October 8, 2016 6:09 pm
When working with no-till, organic, living soils it is important to work with all of the abundance nature has to offer. Sprouted seed teas, otherwise known as ‘sprouted enzyme tea’ or simply ‘enzyme tea’, provide a rich resource for living plants. Many gardeners have observed a ‘praying effect’ (pointing upwards) of their leaves soon after application.
Once a seed germinates, the developing endosperm provides a significant amount of gibberellins, cytokinins and a plethora of enzymes. These substances enhance overall plant growth and health amongst a host of other benefits too numerous to list.
Any seed can be made into a sprouted enzyme tea. I prefer to use Barley seeds.
How To Make a Sprouted Enzyme Tea
- Weigh 2oz (54g) of dried seed, preferably barley seed. Wash the barley seed with tap water in a strainer.
- Place in a container with water, I use a mason jar for this step. Let sit for 12 hours. Dump out the water and refill. Let sit another 12 hours or until the seeds weigh 84g.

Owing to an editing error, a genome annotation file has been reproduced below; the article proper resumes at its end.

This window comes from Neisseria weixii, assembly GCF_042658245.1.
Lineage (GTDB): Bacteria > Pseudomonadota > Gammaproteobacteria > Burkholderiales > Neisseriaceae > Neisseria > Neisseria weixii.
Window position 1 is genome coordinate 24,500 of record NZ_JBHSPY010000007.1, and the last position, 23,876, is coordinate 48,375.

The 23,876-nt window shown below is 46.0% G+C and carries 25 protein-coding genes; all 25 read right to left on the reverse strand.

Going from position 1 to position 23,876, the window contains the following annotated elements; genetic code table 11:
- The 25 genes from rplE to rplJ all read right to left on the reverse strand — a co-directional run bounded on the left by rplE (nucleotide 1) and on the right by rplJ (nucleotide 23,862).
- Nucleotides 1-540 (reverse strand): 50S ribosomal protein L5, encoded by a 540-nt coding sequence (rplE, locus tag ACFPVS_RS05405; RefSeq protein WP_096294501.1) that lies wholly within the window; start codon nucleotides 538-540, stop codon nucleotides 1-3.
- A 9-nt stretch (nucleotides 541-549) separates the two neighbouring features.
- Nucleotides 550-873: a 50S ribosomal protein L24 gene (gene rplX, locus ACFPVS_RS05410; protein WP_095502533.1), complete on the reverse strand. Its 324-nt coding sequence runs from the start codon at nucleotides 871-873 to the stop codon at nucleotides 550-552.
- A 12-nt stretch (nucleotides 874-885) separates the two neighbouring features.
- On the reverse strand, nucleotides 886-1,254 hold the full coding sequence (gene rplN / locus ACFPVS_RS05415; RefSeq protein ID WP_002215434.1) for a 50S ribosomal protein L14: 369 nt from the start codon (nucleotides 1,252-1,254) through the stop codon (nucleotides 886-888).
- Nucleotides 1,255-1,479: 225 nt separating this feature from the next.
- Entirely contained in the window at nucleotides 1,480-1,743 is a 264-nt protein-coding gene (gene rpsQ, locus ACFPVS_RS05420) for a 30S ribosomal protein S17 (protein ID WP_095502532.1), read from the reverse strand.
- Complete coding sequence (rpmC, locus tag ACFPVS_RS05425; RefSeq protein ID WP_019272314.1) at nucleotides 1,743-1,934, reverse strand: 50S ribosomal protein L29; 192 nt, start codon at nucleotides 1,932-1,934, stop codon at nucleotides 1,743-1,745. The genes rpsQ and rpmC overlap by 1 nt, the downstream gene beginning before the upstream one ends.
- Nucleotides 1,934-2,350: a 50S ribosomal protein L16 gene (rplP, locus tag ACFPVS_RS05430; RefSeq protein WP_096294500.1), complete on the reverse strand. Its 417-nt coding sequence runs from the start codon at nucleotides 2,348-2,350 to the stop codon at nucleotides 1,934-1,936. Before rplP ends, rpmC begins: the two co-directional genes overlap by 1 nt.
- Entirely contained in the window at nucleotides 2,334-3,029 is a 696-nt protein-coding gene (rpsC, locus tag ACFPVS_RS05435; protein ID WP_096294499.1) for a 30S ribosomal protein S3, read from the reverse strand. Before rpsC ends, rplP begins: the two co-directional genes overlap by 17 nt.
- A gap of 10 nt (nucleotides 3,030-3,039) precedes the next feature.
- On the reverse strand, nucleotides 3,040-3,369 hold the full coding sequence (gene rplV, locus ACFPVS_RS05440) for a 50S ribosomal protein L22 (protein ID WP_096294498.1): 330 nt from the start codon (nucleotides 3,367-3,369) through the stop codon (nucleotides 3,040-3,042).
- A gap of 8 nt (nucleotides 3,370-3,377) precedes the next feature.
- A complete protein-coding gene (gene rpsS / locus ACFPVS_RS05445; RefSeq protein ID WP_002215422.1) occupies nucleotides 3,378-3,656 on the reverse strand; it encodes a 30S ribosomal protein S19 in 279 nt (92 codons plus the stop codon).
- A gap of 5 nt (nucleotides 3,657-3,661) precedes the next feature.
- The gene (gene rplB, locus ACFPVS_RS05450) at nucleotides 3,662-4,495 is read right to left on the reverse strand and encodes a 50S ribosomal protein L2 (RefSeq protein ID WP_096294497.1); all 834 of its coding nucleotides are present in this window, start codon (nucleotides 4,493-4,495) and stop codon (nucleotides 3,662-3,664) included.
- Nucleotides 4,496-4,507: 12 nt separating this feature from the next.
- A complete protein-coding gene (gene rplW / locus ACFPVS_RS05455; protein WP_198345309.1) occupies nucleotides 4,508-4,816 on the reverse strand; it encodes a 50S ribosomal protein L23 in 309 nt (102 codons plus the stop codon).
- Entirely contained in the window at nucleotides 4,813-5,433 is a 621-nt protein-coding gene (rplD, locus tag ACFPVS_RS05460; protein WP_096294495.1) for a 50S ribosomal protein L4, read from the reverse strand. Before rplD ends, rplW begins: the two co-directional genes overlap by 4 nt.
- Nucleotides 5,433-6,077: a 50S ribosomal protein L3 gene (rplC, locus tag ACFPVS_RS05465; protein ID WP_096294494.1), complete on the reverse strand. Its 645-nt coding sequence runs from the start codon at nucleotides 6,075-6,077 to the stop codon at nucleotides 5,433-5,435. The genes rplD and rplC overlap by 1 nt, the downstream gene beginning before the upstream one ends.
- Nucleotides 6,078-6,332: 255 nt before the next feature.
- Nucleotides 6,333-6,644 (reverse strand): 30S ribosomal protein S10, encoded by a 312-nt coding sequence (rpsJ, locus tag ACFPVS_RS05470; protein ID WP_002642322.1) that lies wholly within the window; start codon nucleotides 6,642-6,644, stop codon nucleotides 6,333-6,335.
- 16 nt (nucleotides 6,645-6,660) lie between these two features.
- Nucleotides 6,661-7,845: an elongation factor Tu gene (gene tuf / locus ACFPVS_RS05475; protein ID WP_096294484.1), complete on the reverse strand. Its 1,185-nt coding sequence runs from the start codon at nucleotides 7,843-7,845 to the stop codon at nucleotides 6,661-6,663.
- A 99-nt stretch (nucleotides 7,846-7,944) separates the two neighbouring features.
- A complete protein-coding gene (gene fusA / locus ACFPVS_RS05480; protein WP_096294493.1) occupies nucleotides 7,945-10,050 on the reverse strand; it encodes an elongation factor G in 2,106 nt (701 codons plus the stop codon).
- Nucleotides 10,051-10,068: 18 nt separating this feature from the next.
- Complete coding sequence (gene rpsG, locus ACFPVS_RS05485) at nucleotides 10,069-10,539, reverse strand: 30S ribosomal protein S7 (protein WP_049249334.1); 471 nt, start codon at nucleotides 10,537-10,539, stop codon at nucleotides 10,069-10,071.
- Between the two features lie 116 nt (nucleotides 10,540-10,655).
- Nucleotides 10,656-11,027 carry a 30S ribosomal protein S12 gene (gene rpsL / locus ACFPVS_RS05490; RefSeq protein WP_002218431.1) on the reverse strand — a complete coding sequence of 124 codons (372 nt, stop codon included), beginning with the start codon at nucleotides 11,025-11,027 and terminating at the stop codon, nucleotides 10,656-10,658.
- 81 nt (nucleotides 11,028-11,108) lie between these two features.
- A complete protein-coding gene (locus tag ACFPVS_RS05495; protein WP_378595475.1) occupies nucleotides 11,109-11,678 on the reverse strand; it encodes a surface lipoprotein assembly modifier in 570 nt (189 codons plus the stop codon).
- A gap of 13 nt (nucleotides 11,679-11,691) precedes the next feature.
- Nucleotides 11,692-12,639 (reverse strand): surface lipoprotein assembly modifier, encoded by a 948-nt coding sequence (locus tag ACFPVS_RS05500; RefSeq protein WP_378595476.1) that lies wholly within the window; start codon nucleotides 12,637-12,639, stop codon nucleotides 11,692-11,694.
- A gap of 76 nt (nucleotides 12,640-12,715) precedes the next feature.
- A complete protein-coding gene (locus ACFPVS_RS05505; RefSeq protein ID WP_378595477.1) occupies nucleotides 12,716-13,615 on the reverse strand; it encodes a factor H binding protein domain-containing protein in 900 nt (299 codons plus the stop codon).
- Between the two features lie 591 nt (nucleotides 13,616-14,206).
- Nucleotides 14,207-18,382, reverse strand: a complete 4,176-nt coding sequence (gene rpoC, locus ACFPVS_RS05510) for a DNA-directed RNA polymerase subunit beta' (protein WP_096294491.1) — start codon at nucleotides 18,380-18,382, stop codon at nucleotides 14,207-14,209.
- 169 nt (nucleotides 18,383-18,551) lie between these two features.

- Place the wet seed on an organic, non-dyed piece of cloth. Do not use paper towels. Fold the towel in half so the seeds are covered and in the dark.
- Let the seeds sprout so the taproot emerges to be the length of the seed. I use a seedling heat mat for this process and cover the folded towel with a piece of plastic to keep moisture retained. You want to generally stay between 65F-85F ambient temperature.
- Take the sprouted seeds and place in a blender with dechlorinated water and blend. You will get a milky/frothy substance that smells sweet. Dump that blended enzyme tea into a 5-gallon bucket and water via top dress to your plants. That’s it!!!
- Enzyme tea applications are done once a week, or at the least, once a month.
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This post was written by sperling